Choosing the right DSLR camera for travel and other personal uses can be a bit tricky. A DSLR can offer you better photographs than what your smartphone can shoot. However, it can be difficult for non-professional photographers to understand the exact specifications of great DSLR cameras. Here is a list of common myths consumers believe about DSLRs that you should avoid when shopping for the right camera:
More Megapixels Mean a Better Camera
This is the biggest misconception buyers have when it comes to DSLRs, or just about any camera. A higher megapixel count doesn’t mean you have a better camera. This misconception stems mainly from a fundamental misunderstanding of what a megapixel is.
A megapixel is simply a unit that indicates how large the photographs can be when printed on paper. For example, with an 8MP camera, you can print 16×20 digital reproductions of the pictures you have taken at maximum resolution. The more megapixels the camera has, the larger the size photo printouts can be without the pictures looking pixilated.
That’s all there is to megapixels. Consumers commonly misunderstand this unit because marketers use MP count as an indicator of quality for lower-end cameras. If you want a great camera that can shoot sharp and crisp images, look at the sensor in the body, not the MP count.
Image Resolution is Indicated by PPI or DPI Count
No, PPI and DPI are not the same. It’s common to see these two abbreviations used interchangeably, but that doesn’t mean the two are the same. PPI refers to pixels per inch, which indicates the density of pixels in the image. DPI refers to dots per inch, which indicates the printing ink density. PPI refers to the actual digital resolution of an image while the DPI shows the printing resolution. If you want a higher digital resolution, then PPI is the number that matters, not DPI.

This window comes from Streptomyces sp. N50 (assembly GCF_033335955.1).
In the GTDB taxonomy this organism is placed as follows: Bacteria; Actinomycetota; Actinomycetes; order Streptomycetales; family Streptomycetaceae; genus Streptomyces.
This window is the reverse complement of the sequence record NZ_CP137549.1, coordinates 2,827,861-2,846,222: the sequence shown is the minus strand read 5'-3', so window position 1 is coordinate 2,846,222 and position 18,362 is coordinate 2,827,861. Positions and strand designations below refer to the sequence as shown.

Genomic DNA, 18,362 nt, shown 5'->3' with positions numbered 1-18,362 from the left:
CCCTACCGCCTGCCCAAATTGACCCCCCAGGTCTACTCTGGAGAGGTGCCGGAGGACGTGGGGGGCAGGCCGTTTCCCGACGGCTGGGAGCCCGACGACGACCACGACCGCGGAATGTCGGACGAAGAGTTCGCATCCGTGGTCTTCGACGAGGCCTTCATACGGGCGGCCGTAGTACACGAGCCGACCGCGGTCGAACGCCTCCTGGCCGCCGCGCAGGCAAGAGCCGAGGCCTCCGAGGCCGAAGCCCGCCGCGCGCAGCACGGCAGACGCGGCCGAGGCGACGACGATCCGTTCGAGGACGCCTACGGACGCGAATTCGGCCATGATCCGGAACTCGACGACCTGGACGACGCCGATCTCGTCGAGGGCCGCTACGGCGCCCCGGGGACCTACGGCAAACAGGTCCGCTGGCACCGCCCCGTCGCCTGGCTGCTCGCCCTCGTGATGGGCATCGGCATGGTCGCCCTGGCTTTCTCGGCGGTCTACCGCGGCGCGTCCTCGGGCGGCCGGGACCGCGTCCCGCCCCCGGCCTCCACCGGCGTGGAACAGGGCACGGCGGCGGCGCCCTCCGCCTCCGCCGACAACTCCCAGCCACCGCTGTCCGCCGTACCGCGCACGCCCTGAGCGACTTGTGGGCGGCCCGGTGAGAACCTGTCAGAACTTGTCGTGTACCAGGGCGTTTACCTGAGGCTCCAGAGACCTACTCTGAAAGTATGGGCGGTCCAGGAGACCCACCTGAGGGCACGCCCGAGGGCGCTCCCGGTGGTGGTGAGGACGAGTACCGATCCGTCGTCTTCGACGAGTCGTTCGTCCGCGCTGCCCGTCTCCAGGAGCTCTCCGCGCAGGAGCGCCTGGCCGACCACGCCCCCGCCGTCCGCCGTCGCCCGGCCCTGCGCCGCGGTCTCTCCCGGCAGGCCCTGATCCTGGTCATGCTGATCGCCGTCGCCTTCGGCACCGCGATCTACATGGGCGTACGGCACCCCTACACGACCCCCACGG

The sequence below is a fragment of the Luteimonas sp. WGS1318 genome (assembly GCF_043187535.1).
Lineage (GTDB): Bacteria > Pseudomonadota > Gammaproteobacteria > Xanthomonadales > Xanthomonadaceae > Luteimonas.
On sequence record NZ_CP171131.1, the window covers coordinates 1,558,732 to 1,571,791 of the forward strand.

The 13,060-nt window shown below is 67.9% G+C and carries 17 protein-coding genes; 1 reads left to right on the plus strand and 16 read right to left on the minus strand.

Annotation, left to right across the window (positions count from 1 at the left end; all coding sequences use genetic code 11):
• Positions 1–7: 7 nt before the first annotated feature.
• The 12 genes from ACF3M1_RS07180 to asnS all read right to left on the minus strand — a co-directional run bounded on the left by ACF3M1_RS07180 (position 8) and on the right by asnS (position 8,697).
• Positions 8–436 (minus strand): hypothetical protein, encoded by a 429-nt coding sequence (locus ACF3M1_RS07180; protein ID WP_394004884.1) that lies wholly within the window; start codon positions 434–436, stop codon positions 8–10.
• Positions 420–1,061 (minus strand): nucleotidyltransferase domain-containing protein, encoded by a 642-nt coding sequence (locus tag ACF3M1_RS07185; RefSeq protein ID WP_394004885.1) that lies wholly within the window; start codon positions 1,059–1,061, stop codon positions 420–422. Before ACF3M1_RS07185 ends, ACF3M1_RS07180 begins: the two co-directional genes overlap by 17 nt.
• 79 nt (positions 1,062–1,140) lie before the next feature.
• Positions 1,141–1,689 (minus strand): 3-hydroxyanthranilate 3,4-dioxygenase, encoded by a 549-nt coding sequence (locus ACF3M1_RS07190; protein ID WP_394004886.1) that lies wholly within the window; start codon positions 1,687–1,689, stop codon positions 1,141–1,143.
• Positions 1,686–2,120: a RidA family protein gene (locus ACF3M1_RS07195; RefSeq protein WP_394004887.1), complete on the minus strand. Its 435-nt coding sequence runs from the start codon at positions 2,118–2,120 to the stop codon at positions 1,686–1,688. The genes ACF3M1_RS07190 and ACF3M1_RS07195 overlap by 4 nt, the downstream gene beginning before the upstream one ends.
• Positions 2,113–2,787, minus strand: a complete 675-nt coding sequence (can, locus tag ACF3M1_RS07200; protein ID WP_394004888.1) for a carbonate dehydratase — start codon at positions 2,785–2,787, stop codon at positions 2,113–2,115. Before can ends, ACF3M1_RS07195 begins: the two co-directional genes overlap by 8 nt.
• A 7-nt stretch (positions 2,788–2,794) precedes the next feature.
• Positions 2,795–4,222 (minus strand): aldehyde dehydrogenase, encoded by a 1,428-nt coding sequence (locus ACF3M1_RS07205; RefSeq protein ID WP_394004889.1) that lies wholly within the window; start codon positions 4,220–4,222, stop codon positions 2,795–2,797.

A Big Zoom Number is Good
The more zoom strength a DSLR camera has, the better it is right? Only if the zoom refers to optical zoom.
Modern DSLRs have two different types of zooming capabilities: optical and digital. The latter, digital zoom is the more common of the two. A digital zoom magnification number indicates how big the camera’s LCD panel can expand an image you have taken. Optical zoom, on the other hand, actually moves the lens of the camera to move in on objects located far away.
In other words, optical zoom is the real deal that actually zooms in using the lens. Digital zoom just digitally enlarges the image that’s already on the screen. Digital zoom can actually distort the picture you are focusing on by making it more pixilated. Therefore, if you want a camera with a higher zoom strength, make sure it is optical zoom, and not digital zoom.
When buying a digital camera, focus on these two specs the most: the lenses and the image processor. The lenses are the only reusable part of the camera body. Great lenses are necessary for taking great pictures. The image processor allows the user to take photographs under any lighting conditions—a must for photography in general. Also, good image processors also make DSLRs faster.
Consumers are not expected to be experts when buying a DSLR camera. But do try to avoid the above misconceptions and focus on the important specs as mentioned above.